Getting that warm and tingly feeling again
IN the midst of the mind-numbing routine of driving to work, a familiar song comes on the radio.
“Berlalulah sudah Ramadan sebulan berpuasa / Tiba Syawal kita rayakan dengan rasa gembira.” (Ramadan and a month of fasting has passed / Syawal has begun, to be celebrated with joy.)
I instantly feel my lips curling up. The classic song, Suasana Hari Raya, by Anuar Zain and Elina, gets me every time because it reminds me that my favourite holiday will soon be here: Hari Raya.
As I sing along to it, I think about how I usually celebrate the joyous day.
Every night before the first day of Raya, I dream of waking up early, dancing around the house, and waving to my neighbours on my way out to the mosque like people do in the Raya ads.
But of course, that never happens.
“Bangun, bangun! GET UP, everyone!” are usually the first words my siblings and I hear on Raya morning from our mother. We are not early risers, the lot of us .... We haul ourselves out of bed to get ready, dress in our new clothes, pile into one car and drive to the mosque, where we spend a long time (OK, maybe about a minute) looking for a parking spot before deciding to double park like a typical Malaysian. Every year, we tell ourselves that we have to be earlier the next time (yeah, right).
After prayers, we usually head to my maternal grandparents’ home in Kota Damansara, Selangor. As soon as I step into their house, I’m met by the sweet aroma of rendang and lodeh. A cacophony of sounds can be heard reverberating throughout the house as my grandmother convenes everyone in the living room for the customary family photo. Or at least, she tries to.
“Can you all cepat sikit (hurry up)? We have guests coming!” she says every year, usually being the first to be dressed and ready for just about anything.
“Wait, wait, I need to touch up my makeup!” shouts one – sometimes all – of the ladies present.
“Can someone help me with my sampin?” goes one of the men. Usually that’s my grandfather’s cue to step up.
“No, Mummy, I don’t wanna wear this!” cries at least one kid.
“Eh, let’s eat first. I’m hungry!” That’s usually me.
Honestly, this is the best time of the day; my absolute favourite. All of us running around the house in a similar colour theme (you know, to signify our familial bond). It’s chaotic but also wonderful. The atmosphere excites me and, ultimately, spending quality time with loved ones is what truly makes the busyness of the season so meaningful.
Next comes the bermaaf-maafan, forgiving each other for the year’s wrongdoings towards one another.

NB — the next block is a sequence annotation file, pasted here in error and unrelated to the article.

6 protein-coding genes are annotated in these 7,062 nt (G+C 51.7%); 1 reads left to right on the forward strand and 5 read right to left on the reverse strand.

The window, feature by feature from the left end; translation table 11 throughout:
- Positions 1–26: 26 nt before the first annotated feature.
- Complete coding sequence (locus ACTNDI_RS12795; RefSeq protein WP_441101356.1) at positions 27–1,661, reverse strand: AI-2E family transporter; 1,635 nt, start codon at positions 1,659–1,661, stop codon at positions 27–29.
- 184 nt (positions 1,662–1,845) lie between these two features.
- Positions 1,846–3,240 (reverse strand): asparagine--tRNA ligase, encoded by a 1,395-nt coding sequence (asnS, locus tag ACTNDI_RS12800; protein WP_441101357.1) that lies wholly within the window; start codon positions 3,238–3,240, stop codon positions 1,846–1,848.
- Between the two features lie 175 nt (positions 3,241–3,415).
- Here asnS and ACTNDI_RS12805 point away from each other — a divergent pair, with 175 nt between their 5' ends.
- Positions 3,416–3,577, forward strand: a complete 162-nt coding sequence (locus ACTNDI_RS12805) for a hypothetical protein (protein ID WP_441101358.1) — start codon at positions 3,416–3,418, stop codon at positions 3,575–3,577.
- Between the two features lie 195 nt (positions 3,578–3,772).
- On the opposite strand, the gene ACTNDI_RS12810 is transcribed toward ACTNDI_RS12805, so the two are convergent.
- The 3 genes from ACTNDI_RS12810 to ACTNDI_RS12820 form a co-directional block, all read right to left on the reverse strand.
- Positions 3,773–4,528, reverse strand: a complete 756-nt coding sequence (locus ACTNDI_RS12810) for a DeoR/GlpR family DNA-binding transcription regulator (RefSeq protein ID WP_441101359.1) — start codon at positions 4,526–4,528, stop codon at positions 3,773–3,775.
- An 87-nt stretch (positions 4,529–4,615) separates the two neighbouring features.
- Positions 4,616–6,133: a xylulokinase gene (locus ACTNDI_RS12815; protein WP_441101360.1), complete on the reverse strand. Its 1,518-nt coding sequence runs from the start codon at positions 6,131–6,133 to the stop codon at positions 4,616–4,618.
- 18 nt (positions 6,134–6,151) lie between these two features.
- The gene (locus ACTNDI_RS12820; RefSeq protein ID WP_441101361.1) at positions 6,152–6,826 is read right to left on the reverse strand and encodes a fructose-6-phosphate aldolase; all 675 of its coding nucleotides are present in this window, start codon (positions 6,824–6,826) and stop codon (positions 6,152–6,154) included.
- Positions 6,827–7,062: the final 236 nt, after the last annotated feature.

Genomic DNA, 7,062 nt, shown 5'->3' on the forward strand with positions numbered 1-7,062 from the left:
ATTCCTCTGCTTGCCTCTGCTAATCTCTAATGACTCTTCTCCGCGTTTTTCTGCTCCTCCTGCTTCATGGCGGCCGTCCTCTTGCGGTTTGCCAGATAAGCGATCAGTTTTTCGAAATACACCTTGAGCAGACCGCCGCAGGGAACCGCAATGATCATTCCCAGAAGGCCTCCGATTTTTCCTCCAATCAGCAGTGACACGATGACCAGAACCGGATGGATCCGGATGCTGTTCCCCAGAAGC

We believe that by fasting during Ramadan, our sins against God is forgiven, hence what’s left is just our sins against each other. So to “complete” our Ramadan, we seek each other’s forgiveness on Hari Raya morning.
“Selamat Hari Raya, Ummi!” Ummi is what I call my mother.
“Forgive me for all my wrongdoings, including, ahem, especially, the ones that you don’t know of, hehe.”
I repeat this sentence to everyone. To my grandparents, aunts and uncles, cousins. Everyone except my sister and brother, to whom I say, “I forgive you”.
And it’s the same every year. Maybe I should come up with a different line this year ....
Traditionally, the bermaaf-maafan session goes hand-in-hand (pun fully intended) with the giving or receiving of duit Raya.
This used to be one of my favourite parts about the celebration until I started working three years ago. Now I also give instead of just receiving – something I am still trying to wrap my head around.
With that said, there’s a lot of joy in giving too, especially to those younger than me.
They have to be nice to me first, of course. “Kalau nak duit Raya, salam dulu!” (If you want duit Raya, greet me first.)
The afternoon is spent entertaining guests and nursing our lethargy after indulging in one or two (or maybe four) rounds of wonderful food.
There’s a wide variety of scrumptious dishes served at my grandparents’ place every year, which includes my mum’s rendang tok, my grandmother’s lodeh, my aunt’s kuah kacang, ketupat, lemang, and jar after jar of homemade cookies.
In the evening, we visit the homes of some friends and relatives where we, naturally, eat some more. Which explains why, by night time, I always feel as if I’ve gained double the weight I lose during Ramadan.
Recalling all this, it suddenly occurs to me how routine my Hari Raya celebration is. Yet it’s something that I look forward to year after year.
Knowing what to expect – the food, the activities, the people – and all the familiarity that comes with adhering to our traditions contribute a sense of comfort and belonging. Just thinking about it as I write this makes me feel all warm and tingly inside.
Touche is a monthly column in which team Star2 shares its thoughts.